Skip to main content

Federal Agencies Release Joint Proposed Rule on Financial Institution Incentive-Based Compensation

Last month, consistent with their obligation under the Dodd-Frank Act, several federal agencies released for comment a joint proposed rule that would prohibit any incentive compensation that encourages inappropriate risk taking by a covered financial institution: (a) by providing an executive officer, employee, director or principal shareholder with excessive compensation; or (b) that could lead to material financial loss to the institution.  Companies that are not covered by this proposed rule should also be aware of the proposed rule because it could signal the future of incentive compensation rules for other industries.  While the full text and commentary of the proposed rule (all 700 pages of them) can be found here, this blog post is intended to highlight its contours and some of its key points.

Covered Financial InstitutionsThe proposed rule applies to “covered financial institutions” that have over $1 billion in average total consolidated assets.  Each applicable federal agency has its own definition of a covered institution, but generally they include depository institutions, broker-dealers, credit unions, and investment advisors.  There will also be “levels” of financial institutions based on asset size with more rigorous requirements for the larger institutions.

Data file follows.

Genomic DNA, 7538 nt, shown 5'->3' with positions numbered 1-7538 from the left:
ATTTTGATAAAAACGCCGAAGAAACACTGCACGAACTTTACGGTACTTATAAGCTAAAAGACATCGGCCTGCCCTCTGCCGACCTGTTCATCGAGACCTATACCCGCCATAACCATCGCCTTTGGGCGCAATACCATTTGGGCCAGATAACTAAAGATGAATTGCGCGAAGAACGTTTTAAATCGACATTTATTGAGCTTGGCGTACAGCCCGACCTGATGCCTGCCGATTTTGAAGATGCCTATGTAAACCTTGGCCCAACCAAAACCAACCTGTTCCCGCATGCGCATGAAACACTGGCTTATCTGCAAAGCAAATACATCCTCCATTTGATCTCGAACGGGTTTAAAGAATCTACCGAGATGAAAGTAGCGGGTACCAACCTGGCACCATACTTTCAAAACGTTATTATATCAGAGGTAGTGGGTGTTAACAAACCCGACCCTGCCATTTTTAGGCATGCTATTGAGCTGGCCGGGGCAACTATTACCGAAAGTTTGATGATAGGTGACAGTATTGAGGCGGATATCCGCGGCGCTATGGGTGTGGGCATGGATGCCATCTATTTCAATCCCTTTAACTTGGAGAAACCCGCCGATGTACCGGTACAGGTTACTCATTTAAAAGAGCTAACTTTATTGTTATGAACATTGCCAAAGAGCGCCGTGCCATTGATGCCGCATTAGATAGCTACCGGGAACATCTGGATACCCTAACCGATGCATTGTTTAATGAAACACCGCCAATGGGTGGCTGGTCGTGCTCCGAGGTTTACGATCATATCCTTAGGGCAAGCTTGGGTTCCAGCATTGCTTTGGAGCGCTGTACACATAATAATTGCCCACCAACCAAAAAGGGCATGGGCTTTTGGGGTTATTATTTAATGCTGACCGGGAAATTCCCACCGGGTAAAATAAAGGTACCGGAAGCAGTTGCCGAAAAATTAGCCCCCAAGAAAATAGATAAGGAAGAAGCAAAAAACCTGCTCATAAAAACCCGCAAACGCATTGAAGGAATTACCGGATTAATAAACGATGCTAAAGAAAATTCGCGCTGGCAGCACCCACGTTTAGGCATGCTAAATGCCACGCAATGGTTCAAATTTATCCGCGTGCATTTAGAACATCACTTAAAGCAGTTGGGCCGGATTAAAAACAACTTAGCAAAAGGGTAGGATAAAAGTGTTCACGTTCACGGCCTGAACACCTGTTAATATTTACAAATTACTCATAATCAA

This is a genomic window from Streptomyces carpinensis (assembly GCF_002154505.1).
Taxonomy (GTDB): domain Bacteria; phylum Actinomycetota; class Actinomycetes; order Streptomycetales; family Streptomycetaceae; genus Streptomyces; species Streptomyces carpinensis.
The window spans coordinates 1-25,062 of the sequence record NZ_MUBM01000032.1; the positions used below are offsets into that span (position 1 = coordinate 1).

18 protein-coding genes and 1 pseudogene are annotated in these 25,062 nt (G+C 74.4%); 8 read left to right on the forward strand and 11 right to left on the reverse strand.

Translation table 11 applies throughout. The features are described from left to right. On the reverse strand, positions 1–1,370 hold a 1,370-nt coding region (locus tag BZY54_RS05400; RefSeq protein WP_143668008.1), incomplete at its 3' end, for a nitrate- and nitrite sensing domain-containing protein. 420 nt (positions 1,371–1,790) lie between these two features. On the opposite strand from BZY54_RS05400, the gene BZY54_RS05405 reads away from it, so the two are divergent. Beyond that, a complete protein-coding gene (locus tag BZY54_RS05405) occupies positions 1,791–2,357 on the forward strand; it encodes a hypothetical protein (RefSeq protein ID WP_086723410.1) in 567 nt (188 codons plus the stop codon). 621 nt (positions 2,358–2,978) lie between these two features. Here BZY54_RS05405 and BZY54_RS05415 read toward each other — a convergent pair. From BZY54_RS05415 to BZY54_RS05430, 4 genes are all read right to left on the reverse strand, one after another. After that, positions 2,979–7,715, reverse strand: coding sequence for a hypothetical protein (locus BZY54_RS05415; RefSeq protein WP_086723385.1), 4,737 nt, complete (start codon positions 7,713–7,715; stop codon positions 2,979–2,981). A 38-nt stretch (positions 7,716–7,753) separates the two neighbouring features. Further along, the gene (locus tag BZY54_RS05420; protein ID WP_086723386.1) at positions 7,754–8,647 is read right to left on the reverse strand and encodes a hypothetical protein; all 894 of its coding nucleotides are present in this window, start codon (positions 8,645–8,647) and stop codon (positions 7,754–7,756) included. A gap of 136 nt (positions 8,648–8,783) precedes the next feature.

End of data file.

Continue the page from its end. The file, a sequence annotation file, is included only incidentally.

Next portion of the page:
• Level 1 – Greater than or equal to $250 billion in average total consolidated assets
  • Level 2 - Greater than or equal to $50 billion and less than $250 billion in average total consolidated assets
  • Level 3 - Greater than or equal to $1 billion and less than $5- billion in average total consolidated assets.

Prohibition on Inappropriate RiskThe proposed rule prohibits covered institutions from establishing or maintaining incentive compensation arrangements that encourage inappropriate risk. Inappropriate risk is encouraged where (a) a covered individual is provided with excessive compensation or (b) the arrangement could lead to material financial loss to the covered institution.

  • Excessive Compensation. Compensation is excessive when amounts paid are unreasonable or disproportionate to the value of services performance, taking into consideration all relevant factors. Relevant factors include the: (a) value of all compensation paid to the covered individual; (b) compensation history of the covered individual and comparable individuals; (c) financial condition of the institution; (d) compensation practices of comparable institutions; (e) for post-employment benefits, the projected total cost and benefit to the institution; and (f) any connection between the covered individual and any fraudulent act, breach of trust/duty or insider abuse.
  • Material Financial Loss. Incentive compensation is considered to encourage inappropriate risk that could lead to material financial loss to the covered institution, unless such arrangement: (a) appropriately balances risk and reward; (b) is compatible with effective risk management and controls; and (c) is supported by effective governance.
    • Balance Risk and Reward. The proposed rules provide several levels of requirements in attempt to balance risk and reward. Level 1 and 2 institutions are subject to much stricter requirements.